Logging two multimeters at (nearly) the same time

log-two-multimeters-at-one-time

It’s pretty common to have at least a couple of meters around to measure different values of a circuit at the same time. Where [Emilio P.G. Ficara] ran into a problem was logging the data from both at once. These Fluke meters have a serial-out, but his computer only has a single serial-in port. He cracked open one of the meters and figured out how to log data from both at the same time.

A lot of folks would look to a microcontroller to solve this problem. You use the chip to pull from each meter simultaneously and report back to a computer (or just dump the values onto an SD card). But this solution is a simple mechanical connector and a bit of creative programming. The way the serial output is set up on these meters they won’t interfere with each other as long as they’re read one at a time. [Emilio] wired them up as seen above, using his own software to manage the pins of the serial port. The example output he posted shows readings from the meters taken within about a tenth of second from each other. That should be good enough for most applications.

Comments

  1. Trui says:

    “A lot of folks would look to a microcontroller to solve this problem.”

    I would grab a serial -> USB converter cable, and create an extra serial port on the computer.

    • w says:

      “A lot of folks would look to a microcontroller to solve this problem.”

      Yes, there are a lot of muppets in the world.

    • meh says:

      Sure, using a 2nd adapter easily solves the problem, if you have one on hand or don’t mind waiting for it to ship from China. This hack lets you use 4 similar transmit-only devices on 2 ports.

      The real advantage to having 2 ports is not missing transmitted data while you’re reading from the other device. You can receive from both at once. And even then, that only matters if specific timing matters in your application.

      I like the idea. With a bit of clever hacking, like adding a 74HC154 (4 to 16 decoder — or a 138 for something smaller scale) on the DTR & RTS pins on 2 serial ports, you could easily address 16 different devices.

      He definitely loses points for using FreeBasic though (same story for his logger). There’s *tons* of far better options out there. Also, the schematics are very poor even for something hand drawn.

      • meh says:

        Oh, and for that it’s worth, I often (ab)use my serial terminal for most things RS-232 related instead of using a whole bunch of USB adapters. It was cheaper ($50 used on ebay), it’s more reliable and I can connect over tcp/ip.

        • The serial stream coming from the multimeters is not pure ascii, but bitmapped image of each segment and icon of LCD display, so the decoding job can’t be done with a simple serial terminal, but needs for an algorithm. Freebasic is an excellent way to do this. Don’t look at the “dos” output, it can be used for usual graphic style applications. I just programmed the minimal application that fits my needs (so lazy) :)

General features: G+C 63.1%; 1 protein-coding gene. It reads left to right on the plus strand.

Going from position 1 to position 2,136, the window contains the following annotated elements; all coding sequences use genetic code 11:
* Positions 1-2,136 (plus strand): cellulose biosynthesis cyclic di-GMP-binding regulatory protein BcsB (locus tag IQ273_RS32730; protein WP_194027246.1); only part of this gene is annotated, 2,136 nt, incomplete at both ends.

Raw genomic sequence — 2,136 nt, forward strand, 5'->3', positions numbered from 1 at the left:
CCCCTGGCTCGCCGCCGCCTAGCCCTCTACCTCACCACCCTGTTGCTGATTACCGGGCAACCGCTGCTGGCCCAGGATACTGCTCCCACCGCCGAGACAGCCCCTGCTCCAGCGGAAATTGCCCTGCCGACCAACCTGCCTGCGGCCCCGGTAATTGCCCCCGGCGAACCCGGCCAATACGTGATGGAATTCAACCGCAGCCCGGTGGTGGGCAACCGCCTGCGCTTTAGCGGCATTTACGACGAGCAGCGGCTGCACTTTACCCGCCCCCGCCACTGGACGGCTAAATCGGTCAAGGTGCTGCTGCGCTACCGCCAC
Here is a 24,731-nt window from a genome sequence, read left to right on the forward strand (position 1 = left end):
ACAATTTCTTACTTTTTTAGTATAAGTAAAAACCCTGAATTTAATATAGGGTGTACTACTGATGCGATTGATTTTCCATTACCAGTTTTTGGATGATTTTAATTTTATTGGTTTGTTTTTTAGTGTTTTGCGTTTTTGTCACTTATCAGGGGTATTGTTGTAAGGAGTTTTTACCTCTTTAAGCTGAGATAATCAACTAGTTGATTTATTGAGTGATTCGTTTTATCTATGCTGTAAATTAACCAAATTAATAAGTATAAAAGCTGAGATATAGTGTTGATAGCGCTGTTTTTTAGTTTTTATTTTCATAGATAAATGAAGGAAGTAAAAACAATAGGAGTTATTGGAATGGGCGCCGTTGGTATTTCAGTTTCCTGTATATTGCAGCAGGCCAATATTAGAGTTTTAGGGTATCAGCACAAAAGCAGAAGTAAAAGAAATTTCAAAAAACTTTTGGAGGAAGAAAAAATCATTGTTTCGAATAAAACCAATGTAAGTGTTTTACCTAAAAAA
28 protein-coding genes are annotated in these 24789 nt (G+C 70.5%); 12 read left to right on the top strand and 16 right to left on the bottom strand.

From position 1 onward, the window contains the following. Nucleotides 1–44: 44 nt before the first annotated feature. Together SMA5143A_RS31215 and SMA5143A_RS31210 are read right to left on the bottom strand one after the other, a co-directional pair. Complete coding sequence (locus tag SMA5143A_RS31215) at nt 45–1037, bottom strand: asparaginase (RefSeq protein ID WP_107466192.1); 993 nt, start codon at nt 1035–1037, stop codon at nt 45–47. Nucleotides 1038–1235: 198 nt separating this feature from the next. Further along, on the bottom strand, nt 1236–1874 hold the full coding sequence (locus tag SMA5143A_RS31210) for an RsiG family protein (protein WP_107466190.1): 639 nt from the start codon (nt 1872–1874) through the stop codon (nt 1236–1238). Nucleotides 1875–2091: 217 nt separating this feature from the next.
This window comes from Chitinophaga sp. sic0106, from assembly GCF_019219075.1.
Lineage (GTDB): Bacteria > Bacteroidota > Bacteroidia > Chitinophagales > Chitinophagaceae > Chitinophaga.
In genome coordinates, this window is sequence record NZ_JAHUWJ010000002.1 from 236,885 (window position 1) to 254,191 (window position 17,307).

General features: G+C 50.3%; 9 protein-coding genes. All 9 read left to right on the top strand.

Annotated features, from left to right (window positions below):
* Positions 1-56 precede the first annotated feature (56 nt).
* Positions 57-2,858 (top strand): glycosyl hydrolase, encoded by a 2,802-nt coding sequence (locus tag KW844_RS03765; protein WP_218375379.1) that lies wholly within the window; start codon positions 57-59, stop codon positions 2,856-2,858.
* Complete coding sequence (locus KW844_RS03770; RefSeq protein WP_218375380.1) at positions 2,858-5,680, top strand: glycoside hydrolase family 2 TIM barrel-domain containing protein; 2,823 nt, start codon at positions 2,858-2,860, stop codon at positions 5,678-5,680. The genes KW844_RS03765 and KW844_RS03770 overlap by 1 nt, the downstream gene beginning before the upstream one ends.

• meh says:

            Sorry but FreeBasic is probably the best option if it’s the only language you know. That’s all I’m saying.

          • Oh, no. FreeBasic isn’t the only language I know. I also am able to speak Italian :)
            I don’t know why you consider so bad a free, open source tool that can compile executables for Windows and Linux, but I respect your opinion.
            By the way, I usually use the programming language that can give me a shorter time from idea to product. Look at my blog, there are applications for microcontrollers written in C, examples for web applications written in PHP (server side) or Javascript (client side), some accessory application written in VB, some small Android tool and if you dig in the deep, you will find some (old fashioned) motorola or zilog micro sources in assembler. Oh, there are some games for Windows Mobile 5/6 written in LUA. Nothing in Pascal or ADA, sorry.
            In the specific case, I just used a free tool ’cause I think the good thinghs of life are free :)

  2. Greg says:

    ^ That is what I was thinking. A second RS232 converter on another USB port.

    It may be that the photos on the site of his are shockingly small, and I can’t tell what computer he has (I doubt it has an RS232 port, it looks too modern for that) but I do have a spare old laptop that has a RS232 and parallel port for…just in case.

  3. Tiersten says:

    Just adding another USB serial dongle would be easier but this is still a neat hack overall. You may want to wire many multimeters into your uC/PC for some kind of test rig and doing it this way would mean just needing some GPIOs or a parallel port together with a single UART which may be 5V TTL.

  4. vonskippy says:

    You can get a brand spanking new Dual-Port PCI Serial card for under $10 US

    (of course that means using a Desktop computer instead of a lappy).

  5. NiN says:

    Nice hack. I guess it can be used for serial->dual_TTL interface if you supply two MAX232 chips from DTR and RTS lines separately.

  6. Finder says:

    I don’t think those are Fluke meters

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